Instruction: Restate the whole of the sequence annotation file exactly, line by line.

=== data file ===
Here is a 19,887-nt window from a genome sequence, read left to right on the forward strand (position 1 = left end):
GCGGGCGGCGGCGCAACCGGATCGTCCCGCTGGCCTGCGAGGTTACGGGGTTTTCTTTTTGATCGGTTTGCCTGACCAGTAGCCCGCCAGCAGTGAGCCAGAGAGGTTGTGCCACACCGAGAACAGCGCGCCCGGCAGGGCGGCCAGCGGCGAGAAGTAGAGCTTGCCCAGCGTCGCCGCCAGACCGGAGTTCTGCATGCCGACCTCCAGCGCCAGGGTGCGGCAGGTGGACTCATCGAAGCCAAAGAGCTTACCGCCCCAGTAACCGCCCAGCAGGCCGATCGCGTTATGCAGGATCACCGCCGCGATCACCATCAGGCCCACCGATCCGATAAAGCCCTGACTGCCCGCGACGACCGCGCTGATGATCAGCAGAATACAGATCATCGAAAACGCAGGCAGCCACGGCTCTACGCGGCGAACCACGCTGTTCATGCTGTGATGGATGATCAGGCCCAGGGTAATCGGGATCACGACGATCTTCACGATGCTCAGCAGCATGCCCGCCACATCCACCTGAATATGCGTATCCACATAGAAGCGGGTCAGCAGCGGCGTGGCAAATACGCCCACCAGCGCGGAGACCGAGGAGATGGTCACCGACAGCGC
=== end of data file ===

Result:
Here is a 19,887-nt window from a genome sequence, read left to right on the forward strand (position 1 = left end):
GCGGGCGGCGGCGCAACCGGATCGTCCCGCTGGCCTGCGAGGTTACGGGGTTTTCTTTTTGATCGGTTTGCCTGACCAGTAGCCCGCCAGCAGTGAGCCAGAGAGGTTGTGCCACACCGAGAACAGCGCGCCCGGCAGGGCGGCCAGCGGCGAGAAGTAGAGCTTGCCCAGCGTCGCCGCCAGACCGGAGTTCTGCATGCCGACCTCCAGCGCCAGGGTGCGGCAGGTGGACTCATCGAAGCCAAAGAGCTTACCGCCCCAGTAACCGCCCAGCAGGCCGATCGCGTTATGCAGGATCACCGCCGCGATCACCATCAGGCCCACCGATCCGATAAAGCCCTGACTGCCCGCGACGACCGCGCTGATGATCAGCAGAATACAGATCATCGAAAACGCAGGCAGCCACGGCTCTACGCGGCGAACCACGCTGTTCATGCTGTGATGGATGATCAGGCCCAGGGTAATCGGGATCACGACGATCTTCACGATGCTCAGCAGCATGCCCGCCACATCCACCTGAATATGCGTATCCACATAGAAGCGGGTCAGCAGCGGCGTGGCAAATACGCCCACCAGCGCGGAGACCGAGGAGATGGTCACCGACAGCGC